Although it is true that some groups of medications have the potential to cause addiction, these medications are not preferred for treatment unless they are necessary. When preferred, such treatment is carried out under rigorous observation. Since the mechanisms of action of medications are different from each other, it is not appropriate to evaluate all medications in the same category. Unlike common beliefs, many psychiatric medications do not cause excessive weight gain. In addition, the effects of medications may also vary between individuals. Therefore, it is quite wrong to refuse treatment with a belief that 'a relative of mine used that medication but it did not work'.

What is Psychotherapy? 

Psychotherapy is a process applied individually or as a group, which is also publicly known as 'speech therapy'. Psychotherapy, however, is not a conversation during which the client talks all the time and the specialist is a passive listener. First of all, psychotherapy is establishing a relationship. A relationship of mutual trust, respect, empathy and acceptance should be established between the specialist and the client. Regardless of the experience of the technique used or the experience of the specialist, the lack of a qualified relationship negatively affects success of treatment. For this reason, it is very important that you feel comfortable in the therapy room and share your negative feelings with your therapist.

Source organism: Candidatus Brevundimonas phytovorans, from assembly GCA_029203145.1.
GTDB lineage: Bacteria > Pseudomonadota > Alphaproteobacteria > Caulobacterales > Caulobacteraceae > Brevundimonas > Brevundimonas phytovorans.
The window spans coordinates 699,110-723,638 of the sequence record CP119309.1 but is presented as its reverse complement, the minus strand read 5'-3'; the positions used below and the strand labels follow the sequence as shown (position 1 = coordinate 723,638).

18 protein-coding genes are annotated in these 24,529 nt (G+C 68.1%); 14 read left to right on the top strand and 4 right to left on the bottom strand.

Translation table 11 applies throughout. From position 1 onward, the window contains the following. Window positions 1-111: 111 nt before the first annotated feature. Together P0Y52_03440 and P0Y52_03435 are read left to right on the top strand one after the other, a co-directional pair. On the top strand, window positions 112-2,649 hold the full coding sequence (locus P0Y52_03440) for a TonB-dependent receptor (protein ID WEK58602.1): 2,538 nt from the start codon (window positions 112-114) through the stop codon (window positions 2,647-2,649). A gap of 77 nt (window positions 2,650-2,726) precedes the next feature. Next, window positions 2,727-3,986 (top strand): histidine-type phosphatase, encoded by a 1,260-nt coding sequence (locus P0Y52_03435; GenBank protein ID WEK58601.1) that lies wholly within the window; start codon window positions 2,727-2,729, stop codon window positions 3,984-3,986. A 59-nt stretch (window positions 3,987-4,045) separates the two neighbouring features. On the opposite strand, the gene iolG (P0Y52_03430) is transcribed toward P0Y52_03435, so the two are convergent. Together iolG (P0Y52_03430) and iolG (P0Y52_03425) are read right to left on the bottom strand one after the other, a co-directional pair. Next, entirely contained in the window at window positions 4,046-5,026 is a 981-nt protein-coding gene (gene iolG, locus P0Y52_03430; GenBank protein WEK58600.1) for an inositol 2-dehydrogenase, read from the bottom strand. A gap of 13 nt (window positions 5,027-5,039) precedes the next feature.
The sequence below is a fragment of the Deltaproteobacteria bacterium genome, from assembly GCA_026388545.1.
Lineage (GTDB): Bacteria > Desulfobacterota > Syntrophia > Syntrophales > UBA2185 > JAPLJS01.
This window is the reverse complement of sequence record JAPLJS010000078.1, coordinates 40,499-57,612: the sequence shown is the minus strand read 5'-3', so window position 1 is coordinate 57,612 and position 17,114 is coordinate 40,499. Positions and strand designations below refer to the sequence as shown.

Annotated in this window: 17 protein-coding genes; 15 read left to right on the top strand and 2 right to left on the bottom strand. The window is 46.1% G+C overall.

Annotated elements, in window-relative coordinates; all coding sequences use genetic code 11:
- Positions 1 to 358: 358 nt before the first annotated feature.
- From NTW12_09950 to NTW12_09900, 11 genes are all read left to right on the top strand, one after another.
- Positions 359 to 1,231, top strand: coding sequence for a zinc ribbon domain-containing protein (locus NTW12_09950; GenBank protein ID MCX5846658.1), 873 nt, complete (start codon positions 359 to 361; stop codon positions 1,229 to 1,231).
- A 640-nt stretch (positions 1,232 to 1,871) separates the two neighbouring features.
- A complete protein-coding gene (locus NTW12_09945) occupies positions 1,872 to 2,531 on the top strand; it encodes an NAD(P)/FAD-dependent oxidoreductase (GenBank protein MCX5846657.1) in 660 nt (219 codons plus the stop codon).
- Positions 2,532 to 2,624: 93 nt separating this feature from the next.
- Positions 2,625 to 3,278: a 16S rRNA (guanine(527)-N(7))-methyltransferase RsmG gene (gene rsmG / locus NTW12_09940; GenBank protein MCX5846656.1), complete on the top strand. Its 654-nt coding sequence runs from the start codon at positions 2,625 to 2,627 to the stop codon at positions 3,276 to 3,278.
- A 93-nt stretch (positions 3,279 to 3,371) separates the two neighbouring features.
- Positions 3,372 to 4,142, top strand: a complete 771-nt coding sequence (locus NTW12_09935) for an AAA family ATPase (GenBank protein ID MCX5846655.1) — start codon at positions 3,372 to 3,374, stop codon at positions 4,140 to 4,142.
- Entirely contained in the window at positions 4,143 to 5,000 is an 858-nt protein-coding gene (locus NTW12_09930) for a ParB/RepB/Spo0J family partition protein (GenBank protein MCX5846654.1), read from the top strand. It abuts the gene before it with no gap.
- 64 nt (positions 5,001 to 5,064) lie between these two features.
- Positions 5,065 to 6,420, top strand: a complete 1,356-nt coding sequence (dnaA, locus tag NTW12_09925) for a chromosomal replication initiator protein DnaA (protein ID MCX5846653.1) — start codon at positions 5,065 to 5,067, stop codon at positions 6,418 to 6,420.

Initial interviews can cause you to have difficulty in opening yourself. This is normal. In the end, you will disclose information you even refuse to confess to yourself to someone you don't know at all. However, you should give yourself a chance to think that the person opposite is an expert who is ready to understand you and to reflect you, rather than to judge you. 

The therapy process is based on mutual cooperation and personalized. Working together with your therapist in line with your needs, you create a road map and periodically review the effectiveness of the process. Psychotherapy is actually a process of discovery, a journey to the self. Your therapist is there to guide you on this journey.

Another point is that you should have realistic expectations for therapy. Nobody in that room will touch you with a magic wand or noone will take decisions and responsibilities on your behalf. You do this yourself with the support of your therapist and internalize them. So you grow and become integrated. And finally, psychotherapy demands work. You have to spend your time, your material resources and your mental energy. However, it is definitely worth it, considering that the best investment in life is the investment made by the person to themselves.

How will I Trust the Specialist?

The relationship of trust develops and matures over time. Of course, in the first place you may have questions about trust and confidentiality. As per ethical principles, mental health professionals cannot share your information with third parties. They cannot even inform your relatives without your consent and knowledge. However, there are exceptional cases. It is necessary for wellbeing of the client and one of the duties of the specialist to provide information to necessary persons and institutions if there is a risk that the person may harm themselves or someone else or in the case of children and adolescents, especially in forensic cases.